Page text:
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World Languages

In philosophy, the Department of World Languages and Cultures believes that direct acquaintance, through language, with the varied cultures and peoples of this world provides students with an experience of inestimable value. Learning other languages and understanding the culture of the people who speak them is a 21st Century skill that is vital to success in the global environment in which our students will live and work. Clearly, language education is critical to our students’ success in the world of the future: a world that will insist upon their need to interact effectively with others who do not speak English.

At CSN, language communication, while definitely a central goal, is not the only focus of study in world language courses. Additionally important is culture, focusing on the history, literature, civilization, and contemporary mores of the world communities speaking these languages. Students gain an understanding of the global and personal perspectives of target language communities, enabling them to establish connections with and make comparisons to their own community and culture, leading to greater international understanding.

It is also our philosophy and a primary expectation, as recommended by the American Council on the Teaching of Foreign Languages, that teachers use the target language 90% of the time in their instruction and that students be encouraged and required to communicate in the language while in class (except for Latin, a classical language), both in interactions with the teacher and with one another. Research indicates that effective language instruction must provide significant levels of meaningful communication and interactive feedback in the target language in order for students to develop language and cultural proficiency.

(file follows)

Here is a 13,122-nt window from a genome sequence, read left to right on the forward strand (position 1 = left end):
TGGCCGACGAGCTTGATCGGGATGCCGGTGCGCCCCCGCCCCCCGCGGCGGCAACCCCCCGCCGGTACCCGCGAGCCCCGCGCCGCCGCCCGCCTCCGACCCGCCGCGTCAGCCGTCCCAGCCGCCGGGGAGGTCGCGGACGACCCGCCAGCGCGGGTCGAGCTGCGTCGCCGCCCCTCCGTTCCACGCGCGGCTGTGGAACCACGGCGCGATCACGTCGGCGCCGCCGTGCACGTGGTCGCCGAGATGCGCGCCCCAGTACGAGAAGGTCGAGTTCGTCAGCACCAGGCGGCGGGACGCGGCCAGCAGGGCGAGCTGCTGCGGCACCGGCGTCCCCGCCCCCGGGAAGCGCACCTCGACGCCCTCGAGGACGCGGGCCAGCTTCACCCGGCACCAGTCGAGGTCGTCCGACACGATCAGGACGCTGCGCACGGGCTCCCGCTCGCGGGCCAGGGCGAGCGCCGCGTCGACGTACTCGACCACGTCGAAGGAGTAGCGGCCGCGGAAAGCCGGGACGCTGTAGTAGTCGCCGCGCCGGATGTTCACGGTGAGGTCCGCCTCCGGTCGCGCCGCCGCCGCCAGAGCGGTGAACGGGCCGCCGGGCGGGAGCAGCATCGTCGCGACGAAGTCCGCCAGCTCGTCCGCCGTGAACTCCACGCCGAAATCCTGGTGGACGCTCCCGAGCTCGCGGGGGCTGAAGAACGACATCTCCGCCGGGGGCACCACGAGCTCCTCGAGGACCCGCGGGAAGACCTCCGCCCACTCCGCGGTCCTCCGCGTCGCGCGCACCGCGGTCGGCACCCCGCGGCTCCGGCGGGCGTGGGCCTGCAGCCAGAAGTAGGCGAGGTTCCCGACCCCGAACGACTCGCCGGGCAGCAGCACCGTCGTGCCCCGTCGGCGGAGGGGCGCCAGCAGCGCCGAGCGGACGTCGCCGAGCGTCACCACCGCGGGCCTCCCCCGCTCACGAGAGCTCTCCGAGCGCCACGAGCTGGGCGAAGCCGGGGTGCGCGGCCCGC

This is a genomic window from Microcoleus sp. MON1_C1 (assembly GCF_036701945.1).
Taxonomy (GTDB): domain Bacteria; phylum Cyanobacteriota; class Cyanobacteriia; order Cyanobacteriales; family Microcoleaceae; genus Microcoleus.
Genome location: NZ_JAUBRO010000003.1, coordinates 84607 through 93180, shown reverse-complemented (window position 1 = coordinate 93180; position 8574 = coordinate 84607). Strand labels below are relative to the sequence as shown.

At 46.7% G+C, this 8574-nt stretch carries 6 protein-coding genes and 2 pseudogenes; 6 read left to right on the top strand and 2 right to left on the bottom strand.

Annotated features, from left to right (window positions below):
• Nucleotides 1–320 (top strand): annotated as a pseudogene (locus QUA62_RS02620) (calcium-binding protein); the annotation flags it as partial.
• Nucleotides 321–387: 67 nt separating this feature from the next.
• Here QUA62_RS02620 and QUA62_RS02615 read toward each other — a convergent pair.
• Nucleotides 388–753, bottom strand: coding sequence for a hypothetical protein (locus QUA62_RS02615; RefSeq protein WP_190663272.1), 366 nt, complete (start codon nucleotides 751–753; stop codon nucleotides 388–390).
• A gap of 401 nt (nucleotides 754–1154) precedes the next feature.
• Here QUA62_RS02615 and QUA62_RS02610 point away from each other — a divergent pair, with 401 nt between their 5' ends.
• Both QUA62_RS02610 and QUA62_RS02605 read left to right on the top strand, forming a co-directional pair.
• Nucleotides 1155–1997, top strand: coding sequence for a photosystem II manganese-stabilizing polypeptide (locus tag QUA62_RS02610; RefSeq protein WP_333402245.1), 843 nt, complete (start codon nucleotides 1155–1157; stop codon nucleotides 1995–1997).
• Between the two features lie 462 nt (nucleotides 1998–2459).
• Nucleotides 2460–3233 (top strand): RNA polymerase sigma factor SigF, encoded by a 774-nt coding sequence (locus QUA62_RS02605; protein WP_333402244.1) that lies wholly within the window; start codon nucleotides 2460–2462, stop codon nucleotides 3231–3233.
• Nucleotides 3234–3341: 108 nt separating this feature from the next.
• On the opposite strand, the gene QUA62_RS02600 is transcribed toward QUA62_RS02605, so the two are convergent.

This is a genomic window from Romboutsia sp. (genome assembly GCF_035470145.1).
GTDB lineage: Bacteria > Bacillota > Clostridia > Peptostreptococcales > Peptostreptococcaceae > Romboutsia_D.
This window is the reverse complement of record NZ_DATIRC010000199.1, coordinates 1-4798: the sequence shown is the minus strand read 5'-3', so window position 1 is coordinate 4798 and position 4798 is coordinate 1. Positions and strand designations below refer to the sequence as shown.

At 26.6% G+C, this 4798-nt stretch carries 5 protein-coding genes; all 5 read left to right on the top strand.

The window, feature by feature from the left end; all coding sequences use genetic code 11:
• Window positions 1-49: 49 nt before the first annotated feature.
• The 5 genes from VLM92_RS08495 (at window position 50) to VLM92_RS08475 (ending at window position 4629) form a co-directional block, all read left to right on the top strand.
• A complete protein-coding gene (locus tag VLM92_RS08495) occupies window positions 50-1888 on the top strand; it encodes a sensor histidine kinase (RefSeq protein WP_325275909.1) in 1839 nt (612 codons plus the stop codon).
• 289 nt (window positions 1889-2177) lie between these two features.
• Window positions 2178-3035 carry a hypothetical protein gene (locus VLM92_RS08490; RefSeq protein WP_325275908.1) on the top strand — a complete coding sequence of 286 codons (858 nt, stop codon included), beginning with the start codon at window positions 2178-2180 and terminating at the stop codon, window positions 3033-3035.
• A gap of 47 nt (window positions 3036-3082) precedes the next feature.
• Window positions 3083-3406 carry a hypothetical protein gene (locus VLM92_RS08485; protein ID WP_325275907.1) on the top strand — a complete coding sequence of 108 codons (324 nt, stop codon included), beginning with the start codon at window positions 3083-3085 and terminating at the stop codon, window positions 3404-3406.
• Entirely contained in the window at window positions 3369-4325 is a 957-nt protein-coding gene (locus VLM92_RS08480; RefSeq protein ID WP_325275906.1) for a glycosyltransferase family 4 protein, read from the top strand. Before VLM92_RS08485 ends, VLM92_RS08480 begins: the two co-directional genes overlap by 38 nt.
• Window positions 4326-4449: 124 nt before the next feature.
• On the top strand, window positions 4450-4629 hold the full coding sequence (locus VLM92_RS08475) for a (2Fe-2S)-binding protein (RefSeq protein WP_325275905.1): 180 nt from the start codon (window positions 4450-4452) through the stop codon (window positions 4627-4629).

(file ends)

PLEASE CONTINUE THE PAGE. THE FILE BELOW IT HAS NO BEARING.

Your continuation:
Currently CSN offers full programs of modern language study in Spanish and French, from the entry levels, where initiates acquire language structures, to the third level and beyond, where students apply language communication to topical studies in themes of everyday life, global issues, literature, and civilization. The Chinese program constitutes a third option in modern language study. Furthermore, students may study Latin in conjunction with or in lieu of modern languages.

CSN students are required to take three upper school level courses in a modern language or Latin. The sequence of courses is determined by the successful completion of prior courses according to proficiency achieved in the three modes of communication, not by grade level. In honors classes the linear progression of the course is extended, and the students are taught at an accelerated pace with more cognitively challenging strategies. Advanced Placement courses provide students with rigorous instruction and therefore, are intended for juniors and seniors. To access honors classes, and most particularly AP courses, students must have teacher recommendations based on past performance and proficiency level. Students must possess academic maturity and a strong work ethic, and they must demonstrate exceptional talent for world language learning. In addition, students may be asked by the language department to sit for a placement test.

For rising ninth graders who began language studies prior to Upper School classes, students are placed in classes as warranted by placement examination results, teacher recommendations, and standardized testing. CSN reserves the right to place students according to the judgment of the Upper School academic department and the Dean of Academic Affairs.